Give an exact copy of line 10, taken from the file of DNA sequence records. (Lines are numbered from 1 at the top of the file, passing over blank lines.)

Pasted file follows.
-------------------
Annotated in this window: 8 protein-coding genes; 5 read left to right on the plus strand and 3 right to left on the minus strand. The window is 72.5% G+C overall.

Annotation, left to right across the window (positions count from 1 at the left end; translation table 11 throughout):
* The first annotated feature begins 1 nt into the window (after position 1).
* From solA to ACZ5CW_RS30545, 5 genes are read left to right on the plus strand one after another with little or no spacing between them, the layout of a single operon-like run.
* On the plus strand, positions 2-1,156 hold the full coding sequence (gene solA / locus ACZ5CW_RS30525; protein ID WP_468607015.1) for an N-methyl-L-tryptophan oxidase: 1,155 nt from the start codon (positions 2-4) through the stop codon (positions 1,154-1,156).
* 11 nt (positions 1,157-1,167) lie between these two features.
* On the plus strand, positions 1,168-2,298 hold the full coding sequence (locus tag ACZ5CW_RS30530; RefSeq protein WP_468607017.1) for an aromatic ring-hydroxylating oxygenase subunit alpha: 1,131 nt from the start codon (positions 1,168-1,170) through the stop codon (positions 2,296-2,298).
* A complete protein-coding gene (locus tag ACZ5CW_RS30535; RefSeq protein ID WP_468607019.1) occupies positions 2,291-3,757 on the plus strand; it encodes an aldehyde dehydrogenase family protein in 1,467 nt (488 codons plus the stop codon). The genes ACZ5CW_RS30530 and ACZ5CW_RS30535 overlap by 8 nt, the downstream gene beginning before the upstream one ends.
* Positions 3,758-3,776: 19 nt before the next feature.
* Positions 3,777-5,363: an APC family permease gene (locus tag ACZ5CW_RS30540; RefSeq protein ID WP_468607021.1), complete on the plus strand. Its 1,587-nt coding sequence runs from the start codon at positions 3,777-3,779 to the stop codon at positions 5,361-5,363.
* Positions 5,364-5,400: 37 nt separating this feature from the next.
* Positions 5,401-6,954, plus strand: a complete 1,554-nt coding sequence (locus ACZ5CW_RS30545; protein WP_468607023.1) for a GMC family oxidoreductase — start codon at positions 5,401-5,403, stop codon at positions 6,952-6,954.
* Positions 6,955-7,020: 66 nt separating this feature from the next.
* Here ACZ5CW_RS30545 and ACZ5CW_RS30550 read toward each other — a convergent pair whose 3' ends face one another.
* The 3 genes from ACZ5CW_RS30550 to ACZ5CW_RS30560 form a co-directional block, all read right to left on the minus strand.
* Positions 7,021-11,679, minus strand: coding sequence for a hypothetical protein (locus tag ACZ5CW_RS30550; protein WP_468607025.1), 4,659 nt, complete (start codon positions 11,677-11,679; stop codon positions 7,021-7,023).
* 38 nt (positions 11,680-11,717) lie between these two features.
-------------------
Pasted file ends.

* Positions 3,777-5,363: an APC family permease gene (locus tag ACZ5CW_RS30540; RefSeq protein ID WP_468607021.1), complete on the plus strand. Its 1,587-nt coding sequence runs from the start codon at positions 3,777-3,779 to the stop codon at positions 5,361-5,363.